His testing ordeal was intense, though Sklar told Engadget via email “Getting tested was more complicated at that time.”
If you use a sleep tracker like the Garmin or Oura, and you want to know what to look for regarding possible COVID-19 symptoms, Sklar noted his differences between “normal” and “sick” as:
Resting Heart Rate increased by 15 BPM (lower is better)
Heart Rate Variability decreased 30 BPM (higher is better)
Average Overnight Body Temperature increased by 3.3 degrees fahrenheit
Respiratory Rate increased by 2.7 breaths per minute
Sklar was one of the lucky ones. “My symptoms were limited and pretty much just being uncomfortable for a little over a week,” he wrote. Even so, he connected with developers of sleep app Bioloop, “who had been working with Stanford and Oura Ring data to find anomalies in a persons biometric history. They were looking for the same sort of jumps in biometrics I mentioned above RHR, HRV, body temperature and respiratory rate,” he added.
At the end of it all, Sklar concluded that “fitness trackers cannot tell us what we have,” but that they “can give us a little bit of warning when our bodies start fighting.”
It’s a pretty even-handed take from someone who is really into hacking and tracking themselves. Some NBA players, on the other hand, are not cool with that at all. While using Oura rings is voluntary and the NBA is making data privacy promises to players, Los Angeles Lakers forward Kyle Kuzma tweeted, “Looks like a tracking device.”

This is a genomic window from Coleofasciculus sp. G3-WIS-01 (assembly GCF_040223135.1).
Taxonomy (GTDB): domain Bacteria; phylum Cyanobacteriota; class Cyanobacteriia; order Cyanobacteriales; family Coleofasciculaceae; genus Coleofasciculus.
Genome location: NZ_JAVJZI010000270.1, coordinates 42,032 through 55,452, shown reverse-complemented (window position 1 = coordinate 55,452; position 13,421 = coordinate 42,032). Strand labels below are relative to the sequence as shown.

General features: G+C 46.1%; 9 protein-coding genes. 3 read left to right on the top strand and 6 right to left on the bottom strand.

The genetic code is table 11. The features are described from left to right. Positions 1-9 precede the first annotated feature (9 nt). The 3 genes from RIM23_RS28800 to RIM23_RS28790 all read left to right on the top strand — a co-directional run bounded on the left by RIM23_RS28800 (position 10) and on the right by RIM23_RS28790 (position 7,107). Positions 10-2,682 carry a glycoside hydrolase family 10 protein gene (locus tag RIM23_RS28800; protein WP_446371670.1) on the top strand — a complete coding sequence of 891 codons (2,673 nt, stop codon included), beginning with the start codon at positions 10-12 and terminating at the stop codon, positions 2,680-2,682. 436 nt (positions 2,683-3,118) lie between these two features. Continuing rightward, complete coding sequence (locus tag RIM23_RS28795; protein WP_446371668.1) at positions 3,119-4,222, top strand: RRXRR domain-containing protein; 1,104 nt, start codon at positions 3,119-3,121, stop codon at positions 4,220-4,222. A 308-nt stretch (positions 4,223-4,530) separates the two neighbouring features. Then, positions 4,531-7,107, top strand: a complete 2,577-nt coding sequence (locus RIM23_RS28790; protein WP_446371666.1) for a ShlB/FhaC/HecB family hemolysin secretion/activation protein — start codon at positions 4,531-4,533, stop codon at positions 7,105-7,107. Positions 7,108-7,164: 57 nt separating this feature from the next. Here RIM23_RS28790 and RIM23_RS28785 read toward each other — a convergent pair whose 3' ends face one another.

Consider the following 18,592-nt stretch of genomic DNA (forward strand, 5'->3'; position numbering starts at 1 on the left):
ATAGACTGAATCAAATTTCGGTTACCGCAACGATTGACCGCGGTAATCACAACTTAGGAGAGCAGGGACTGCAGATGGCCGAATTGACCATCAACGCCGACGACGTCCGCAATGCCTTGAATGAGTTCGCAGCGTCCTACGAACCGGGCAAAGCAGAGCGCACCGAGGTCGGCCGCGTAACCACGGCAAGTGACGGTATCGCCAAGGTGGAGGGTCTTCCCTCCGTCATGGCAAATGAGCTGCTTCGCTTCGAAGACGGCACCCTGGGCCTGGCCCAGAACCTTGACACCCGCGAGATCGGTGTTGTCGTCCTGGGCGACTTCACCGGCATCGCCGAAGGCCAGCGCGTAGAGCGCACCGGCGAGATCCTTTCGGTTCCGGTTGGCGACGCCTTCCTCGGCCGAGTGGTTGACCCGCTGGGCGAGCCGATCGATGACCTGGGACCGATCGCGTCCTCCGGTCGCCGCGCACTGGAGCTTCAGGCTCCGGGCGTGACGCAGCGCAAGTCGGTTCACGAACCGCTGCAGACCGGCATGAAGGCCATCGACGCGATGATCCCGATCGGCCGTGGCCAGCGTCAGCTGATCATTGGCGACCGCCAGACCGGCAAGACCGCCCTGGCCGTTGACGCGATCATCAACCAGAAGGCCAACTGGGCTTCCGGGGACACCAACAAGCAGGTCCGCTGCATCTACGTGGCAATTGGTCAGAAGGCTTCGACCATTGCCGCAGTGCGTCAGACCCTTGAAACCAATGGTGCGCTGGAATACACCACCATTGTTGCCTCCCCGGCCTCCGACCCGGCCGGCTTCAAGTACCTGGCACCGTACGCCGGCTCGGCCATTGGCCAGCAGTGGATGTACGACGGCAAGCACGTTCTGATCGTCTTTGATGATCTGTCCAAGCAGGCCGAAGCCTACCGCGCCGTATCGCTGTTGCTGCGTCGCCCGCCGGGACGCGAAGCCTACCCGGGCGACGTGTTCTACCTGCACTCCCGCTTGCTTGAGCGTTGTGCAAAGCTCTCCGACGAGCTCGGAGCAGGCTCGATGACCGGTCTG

A coronavirus panopticon (on your wrist)
Kuzma is right to be suspicious; he’s absolutely correct. Oura isn’t all that different than other sleep and wellness trackers, yet these devices gather and record a wealth of deeply personal data, they use security-problematic things like Bluetooth, anyone who knows what they’re doing can poke at the data to get more info like location, and companies get sold (as well as pressured by governments).
From every technical perspective, something like the Oura represents an elite, thorough, and worryingly accurate tracking device bar none, terrifying if it were to be used for evil (or by Palantir, or Facebook for that matter). Moreso now that one country is taking coronavirus wearables in a very Orwellian direction — and that country is Singapore.
Not everyone in Singapore is using the country’s contact-tracing TraceTogether app. Use among the population never made it past 25% saturation, partly because not everyone has a smartphone, and largely because Singapore’s app doesn’t work on iPhones. That’s because TraceTogether breaks a serious security “best practice”, namely that Apple does not allow iPhone apps running in the background to access Bluetooth.
Singapore’s new solution to this mess of its own making is to release a wearable contact-tracing tracking device to its citizens and threaten to make it compulsory for the entire population to wear.